For urban transport, the early 2020s are going to be an inflection point hard to overestimate: digital connectivity will increasingly substitute physical access, public transport finance will require new business models, and fiscal recovery packages have the potential to either entrench transport-intense urban development or accelerate progress towards urban patterns based on density and mixed use.
The greatest initial risk to sustainable urban transport could be the pandemic-induced increase in the use of private motorised modes of transport and car-centric urban development. At the same time many cities are witnessing increases in walking and cycling and are attracting significant investment to support these modes, alongside new forms of localising urban activities and transport. As a result, uncertainties exist in relation to future mode shares as well as travel distances within cities, including and beyond travel to work.
Will we witness a shift towards 15-minute walkable urban districts utilising digital connectivity for wider metropolitan accessibility or the persistence of a physically connected one-hour metropolitan region?
Supported by SAP SE and knowledge partner Teralytics, this Urban Age Debate brings together prominent leaders in mobility and economics who have made profound impacts on the shape of cities, to discuss the future of urban transportation and accessibility over the next decade.
Edward Glaeser is the Fred and Eleanor Glimp Professor of Economics in the Faculty of Arts and Sciences at Harvard University, where he has taught since 1992. He teaches microeconomics theory, and urban and public economics. He has served as Director of the Taubman Center for State and Local Government, and Director of the Rappaport Institute for Greater Boston. He has published dozens of books and papers on cities, economic growth, law and economics.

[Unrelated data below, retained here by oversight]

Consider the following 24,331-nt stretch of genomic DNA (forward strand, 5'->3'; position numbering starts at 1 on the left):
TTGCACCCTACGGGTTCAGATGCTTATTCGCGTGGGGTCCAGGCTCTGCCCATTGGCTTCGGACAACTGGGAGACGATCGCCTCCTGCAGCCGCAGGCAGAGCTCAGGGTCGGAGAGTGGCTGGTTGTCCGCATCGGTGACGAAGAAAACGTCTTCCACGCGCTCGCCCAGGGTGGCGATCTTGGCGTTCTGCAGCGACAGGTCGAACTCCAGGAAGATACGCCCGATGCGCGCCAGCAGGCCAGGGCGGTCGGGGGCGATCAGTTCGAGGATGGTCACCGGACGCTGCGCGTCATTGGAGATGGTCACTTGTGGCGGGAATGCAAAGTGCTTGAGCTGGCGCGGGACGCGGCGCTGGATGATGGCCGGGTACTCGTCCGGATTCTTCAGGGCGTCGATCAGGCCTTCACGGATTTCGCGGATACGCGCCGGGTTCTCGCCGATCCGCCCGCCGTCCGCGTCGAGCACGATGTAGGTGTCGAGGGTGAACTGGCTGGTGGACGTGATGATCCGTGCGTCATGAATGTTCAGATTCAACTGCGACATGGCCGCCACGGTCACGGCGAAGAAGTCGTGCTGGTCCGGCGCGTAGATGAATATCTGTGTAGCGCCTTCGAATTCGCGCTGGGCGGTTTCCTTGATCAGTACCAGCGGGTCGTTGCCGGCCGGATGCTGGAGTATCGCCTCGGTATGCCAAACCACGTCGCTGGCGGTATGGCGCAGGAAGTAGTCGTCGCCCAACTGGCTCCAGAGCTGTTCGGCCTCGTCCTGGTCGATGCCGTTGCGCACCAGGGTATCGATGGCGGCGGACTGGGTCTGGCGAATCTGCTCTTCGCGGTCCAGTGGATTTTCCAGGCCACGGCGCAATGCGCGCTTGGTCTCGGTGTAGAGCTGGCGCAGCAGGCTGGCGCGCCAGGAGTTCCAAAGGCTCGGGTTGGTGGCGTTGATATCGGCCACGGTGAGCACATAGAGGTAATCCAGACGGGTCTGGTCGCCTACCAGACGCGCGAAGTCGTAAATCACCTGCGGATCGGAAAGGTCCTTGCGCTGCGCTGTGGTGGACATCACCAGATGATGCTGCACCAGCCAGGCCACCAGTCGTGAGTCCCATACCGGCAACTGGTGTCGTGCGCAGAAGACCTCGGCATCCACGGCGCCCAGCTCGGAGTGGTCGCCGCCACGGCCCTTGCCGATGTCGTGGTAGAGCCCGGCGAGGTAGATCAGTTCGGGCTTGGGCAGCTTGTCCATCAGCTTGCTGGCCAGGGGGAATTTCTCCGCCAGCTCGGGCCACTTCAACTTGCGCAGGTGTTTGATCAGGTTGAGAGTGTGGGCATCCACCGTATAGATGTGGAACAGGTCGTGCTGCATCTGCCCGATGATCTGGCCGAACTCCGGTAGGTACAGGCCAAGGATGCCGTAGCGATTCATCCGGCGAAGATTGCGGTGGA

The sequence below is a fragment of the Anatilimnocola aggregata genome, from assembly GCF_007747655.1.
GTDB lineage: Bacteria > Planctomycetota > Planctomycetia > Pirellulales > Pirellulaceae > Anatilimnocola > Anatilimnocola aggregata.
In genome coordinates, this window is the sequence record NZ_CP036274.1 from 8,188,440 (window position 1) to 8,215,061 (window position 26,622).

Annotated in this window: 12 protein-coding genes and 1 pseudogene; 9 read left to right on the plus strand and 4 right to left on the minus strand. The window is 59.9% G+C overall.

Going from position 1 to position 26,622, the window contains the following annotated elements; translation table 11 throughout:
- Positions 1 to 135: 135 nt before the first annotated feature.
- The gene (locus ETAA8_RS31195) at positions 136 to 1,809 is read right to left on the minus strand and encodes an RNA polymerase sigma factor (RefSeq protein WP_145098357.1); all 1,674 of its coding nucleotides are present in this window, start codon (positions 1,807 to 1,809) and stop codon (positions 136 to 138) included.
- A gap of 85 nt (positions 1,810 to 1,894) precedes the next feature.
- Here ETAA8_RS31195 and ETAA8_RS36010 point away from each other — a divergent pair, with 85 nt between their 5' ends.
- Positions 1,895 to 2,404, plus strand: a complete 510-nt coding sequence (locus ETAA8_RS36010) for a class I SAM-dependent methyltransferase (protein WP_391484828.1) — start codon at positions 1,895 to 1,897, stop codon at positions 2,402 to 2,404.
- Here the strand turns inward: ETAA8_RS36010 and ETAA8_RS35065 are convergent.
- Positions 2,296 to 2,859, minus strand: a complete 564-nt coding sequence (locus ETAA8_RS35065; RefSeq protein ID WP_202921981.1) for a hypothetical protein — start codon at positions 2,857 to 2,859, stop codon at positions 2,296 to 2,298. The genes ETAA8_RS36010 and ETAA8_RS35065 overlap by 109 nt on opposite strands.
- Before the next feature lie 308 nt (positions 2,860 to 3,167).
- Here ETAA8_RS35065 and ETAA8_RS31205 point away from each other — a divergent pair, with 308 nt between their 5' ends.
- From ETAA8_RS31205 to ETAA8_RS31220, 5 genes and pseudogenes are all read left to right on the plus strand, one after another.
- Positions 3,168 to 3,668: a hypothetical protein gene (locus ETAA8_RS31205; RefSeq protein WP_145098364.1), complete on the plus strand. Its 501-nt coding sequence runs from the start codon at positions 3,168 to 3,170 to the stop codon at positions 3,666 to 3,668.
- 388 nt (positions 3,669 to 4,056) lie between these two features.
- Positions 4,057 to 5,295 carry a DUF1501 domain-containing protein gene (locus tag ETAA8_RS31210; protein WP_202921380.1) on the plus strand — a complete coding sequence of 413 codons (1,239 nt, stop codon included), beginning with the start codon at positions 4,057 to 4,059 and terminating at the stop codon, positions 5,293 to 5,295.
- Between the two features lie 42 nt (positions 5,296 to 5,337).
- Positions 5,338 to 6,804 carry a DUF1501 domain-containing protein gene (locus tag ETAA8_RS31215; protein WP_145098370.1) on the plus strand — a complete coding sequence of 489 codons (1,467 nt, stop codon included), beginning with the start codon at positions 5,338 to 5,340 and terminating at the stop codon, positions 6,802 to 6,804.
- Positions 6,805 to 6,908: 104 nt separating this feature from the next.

Sir Peter Hendy (@SirPeterHendy) has been the Chair of Network Rail since July 2015, and Chair of the London Legacy Development Corporation since July 2017. Sir Peter was previously Commissioner of Transport for London for nearly 10 years. He started his transport career in 1975 as a London Transport graduate trainee. He is a trustee of London’s Transport Museum and of the Science Museum Group. He was knighted in the 2013 New Year's Honours List, having been made CBE in 2006.
Yolisa Kani is the Chief Business Development Officer (CBDO) of Transnet, a state-owned company which owns and operates South Africa’s rail network, ports, and pipelines. Yolisa has over 22 years’ experience in transport engineering, planning and operations. She previously served as Head of Public Policy in Southern Africa at Uber Technologies. Prior to that, Yolisa held senior government positions in the Ekurhuleni Metro, the Cross-Border Road and Transportation Agency as well as the City of Johannesburg.
Philipp Rode (@PhilippRode) is Executive Director of LSE Cities and Associate Professorial Research Fellow at LSE. He is co-Director of the LSE Executive MSc in Cities and Executive Director of the Urban Age Programme. As researcher, consultant and advisor he has been directing interdisciplinary projects comprising urban governance, transport, city planning and urban design at LSE since 2003. His current work focuses on institutional structures and governance capacities of cities and on sustainable urban development, transport and mobility.
Isabel Dedring is a Global Transport Leader and Group Board Member at Arup where she is responsible for Arup’s global transport agenda and cementing the firms integrated approach to transport and urban development. She was London’s Deputy Mayor for Transport from 2011-2016 where her major projects included a £1bn cycling programme, a £4bn progressive roads investment programme, and leading on major transport construction projects such as extensions to the underground and devolution of rail services.
Twitter hashtag for this event: #UrbanAgeDebates
Podcast, video and other supporting material
Trailer for Localising Transport
Video of live event
Debate summary: Key takeaways
Listen to the podcast
Blog post by Edward Glaeser on why the 15-minute city is a dead end
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